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Locking chickens in at night.

Discussion in 'Chicken Behaviors and Egglaying' started by Maryb, Aug 29, 2010.

  1. Maryb

    Maryb In the Brooder

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    Aug 29, 2010
    Maui Hawaii
    I have four hens who free range during the day. They are great about coming back to their coop at night and then I close and lock the door. In the morning the make so much noise until I let them out. I'm wondering if I can just leave the door open? I live on the island of Maui and we don't have any reAl predators and our neighborhood doesn't seem to have any free roAm dogs. Would their be any problem with my hens going wild and not coming home or laying outside their coop? What do you think? Can I just leave the door open all the time?
     

  2. GeeVee

    GeeVee In the Brooder

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    Jul 24, 2010
    Sonoma County
    well they probably wouldn't wander too far, but predator-wise, it could be risky. i dont know anything about your area, but if there is any chance of weasels, raccoons, skunks....ANY animal that might sneak into the pen.... I'd close the door at night. This is coming from a person who has found decapitated hens in the coop when a weasel squeezed through a small hole [​IMG] very sad.
    but if you are really confident there are zero predators around, then give it a try.
     
  3. Buster2nz

    Buster2nz In the Brooder

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    Mar 10, 2010
    New Zealand
    I wouldn't leave their door open at night, they will slowly decided that they can make up their own minds and stop out, next they will lay somewhere other than your hen house and next thing you know your hens are actually running wild and won't come home to you.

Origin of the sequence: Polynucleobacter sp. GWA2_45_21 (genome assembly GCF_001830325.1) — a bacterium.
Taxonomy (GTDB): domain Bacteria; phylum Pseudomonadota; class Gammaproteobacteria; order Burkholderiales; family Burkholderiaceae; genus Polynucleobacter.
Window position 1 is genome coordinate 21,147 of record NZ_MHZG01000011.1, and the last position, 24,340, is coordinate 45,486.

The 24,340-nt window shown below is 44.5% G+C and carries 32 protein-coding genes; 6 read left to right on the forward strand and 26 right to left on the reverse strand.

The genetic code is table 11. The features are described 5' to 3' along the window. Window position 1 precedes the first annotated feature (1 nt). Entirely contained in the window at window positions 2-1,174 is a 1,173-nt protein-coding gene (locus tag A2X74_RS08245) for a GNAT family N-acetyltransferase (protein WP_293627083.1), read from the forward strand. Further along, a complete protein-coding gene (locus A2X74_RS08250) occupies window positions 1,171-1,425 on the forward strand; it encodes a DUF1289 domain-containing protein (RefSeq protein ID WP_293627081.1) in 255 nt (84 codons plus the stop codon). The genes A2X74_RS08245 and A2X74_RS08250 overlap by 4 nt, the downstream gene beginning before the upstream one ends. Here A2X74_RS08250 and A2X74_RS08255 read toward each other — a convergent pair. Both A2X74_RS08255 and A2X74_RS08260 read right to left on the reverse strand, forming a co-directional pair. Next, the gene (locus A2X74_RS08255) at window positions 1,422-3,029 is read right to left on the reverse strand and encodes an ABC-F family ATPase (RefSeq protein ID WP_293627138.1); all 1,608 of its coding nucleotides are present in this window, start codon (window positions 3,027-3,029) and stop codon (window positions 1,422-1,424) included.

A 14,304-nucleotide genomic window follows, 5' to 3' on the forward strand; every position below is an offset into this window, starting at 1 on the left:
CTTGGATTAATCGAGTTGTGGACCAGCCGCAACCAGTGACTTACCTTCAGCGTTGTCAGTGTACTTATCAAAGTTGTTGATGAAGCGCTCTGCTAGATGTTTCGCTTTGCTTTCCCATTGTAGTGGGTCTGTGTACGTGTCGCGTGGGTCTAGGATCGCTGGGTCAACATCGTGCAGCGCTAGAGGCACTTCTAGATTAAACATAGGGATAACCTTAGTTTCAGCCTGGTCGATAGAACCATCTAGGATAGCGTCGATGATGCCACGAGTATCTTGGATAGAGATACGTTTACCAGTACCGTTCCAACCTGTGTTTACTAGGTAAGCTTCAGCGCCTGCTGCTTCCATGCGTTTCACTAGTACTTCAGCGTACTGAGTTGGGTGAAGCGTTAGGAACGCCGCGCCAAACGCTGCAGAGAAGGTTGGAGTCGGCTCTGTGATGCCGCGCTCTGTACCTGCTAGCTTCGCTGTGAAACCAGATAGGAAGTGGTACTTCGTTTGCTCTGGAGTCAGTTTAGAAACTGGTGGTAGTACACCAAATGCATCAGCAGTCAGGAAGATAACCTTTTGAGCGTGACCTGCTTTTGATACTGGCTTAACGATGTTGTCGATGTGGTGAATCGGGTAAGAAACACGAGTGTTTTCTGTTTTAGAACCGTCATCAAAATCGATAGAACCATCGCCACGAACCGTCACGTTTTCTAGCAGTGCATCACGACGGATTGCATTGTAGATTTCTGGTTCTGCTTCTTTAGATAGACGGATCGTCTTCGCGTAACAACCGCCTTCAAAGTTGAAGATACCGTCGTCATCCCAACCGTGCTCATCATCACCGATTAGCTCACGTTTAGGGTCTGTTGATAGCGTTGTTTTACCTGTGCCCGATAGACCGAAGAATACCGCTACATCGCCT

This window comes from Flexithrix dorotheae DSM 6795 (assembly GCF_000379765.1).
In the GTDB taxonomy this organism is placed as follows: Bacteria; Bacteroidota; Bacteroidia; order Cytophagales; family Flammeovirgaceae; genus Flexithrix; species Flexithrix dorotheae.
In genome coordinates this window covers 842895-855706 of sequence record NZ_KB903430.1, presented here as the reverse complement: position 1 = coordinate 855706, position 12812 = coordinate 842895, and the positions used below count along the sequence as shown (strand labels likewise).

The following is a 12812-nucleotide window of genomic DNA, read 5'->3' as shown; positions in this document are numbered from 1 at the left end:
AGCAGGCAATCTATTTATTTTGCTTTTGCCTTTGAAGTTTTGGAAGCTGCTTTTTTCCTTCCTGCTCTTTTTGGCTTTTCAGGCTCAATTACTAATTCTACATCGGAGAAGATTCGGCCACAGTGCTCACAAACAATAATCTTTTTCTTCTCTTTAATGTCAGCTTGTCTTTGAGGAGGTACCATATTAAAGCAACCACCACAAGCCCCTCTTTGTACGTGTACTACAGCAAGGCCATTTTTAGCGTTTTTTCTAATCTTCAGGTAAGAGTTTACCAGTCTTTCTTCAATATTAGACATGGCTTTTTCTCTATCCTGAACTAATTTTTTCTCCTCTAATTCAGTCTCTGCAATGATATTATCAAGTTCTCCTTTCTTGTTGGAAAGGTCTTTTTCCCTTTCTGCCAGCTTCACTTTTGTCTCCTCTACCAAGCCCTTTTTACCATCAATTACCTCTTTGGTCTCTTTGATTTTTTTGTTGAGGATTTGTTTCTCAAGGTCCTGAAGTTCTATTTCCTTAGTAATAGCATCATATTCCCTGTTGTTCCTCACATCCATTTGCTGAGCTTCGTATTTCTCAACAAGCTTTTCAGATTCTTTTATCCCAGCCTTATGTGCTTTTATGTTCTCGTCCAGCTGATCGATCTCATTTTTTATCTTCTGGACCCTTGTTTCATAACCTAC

Left to their own to decided where to sleep, they like to go up into the trees at night, basically you end up losing control over them.[​IMG]

    Hope this helps:)
     
  4. ScotH

    ScotH In the Brooder

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    Jul 20, 2010
    South East Texas
    I am complete new to chicken keeping and I will have to keep mine in their run, but would love to free-range them.
    (Only thing I can come up with is) Do you have any large Owls there? ... or other evening \\ night-time predators there...?
     
  5. 3chimama

    3chimama Songster

    May 8, 2010
    Pacific Northwest
    I totally agree. Also, if one gets bumble foot, etc, and you need to treat them, it is much easier to go in at night with a flashlight to get them out to treat....
    Quote:
     
  6. tuesdays chicks

    tuesdays chicks Songster

    Apr 26, 2010
    stuart florida
    Even a cat would find a sleeping chook easy prey. I lock mine up, actually I double lock them. I learned my lesson when I was a kid raccoons got my ducks. I'm. Going away for a week and am terrified my dh isn't going to take care of them properly.
     
  7. emilysteng

    emilysteng Songster

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    May 21, 2010
    Hawaii
    I'm on Oahu and though I don't own chickens, I have a few chicken friends who are semi-wild but people friendly. I do worry about them a little. Neighborhood dogs, Mongoose, and stray cats are possible dangers to them. I think they sleep up in the trees at night, but if I owned chickens I think I would lock them up at night. Plus, I think they would definitely start finding hidden places to lay their eggs.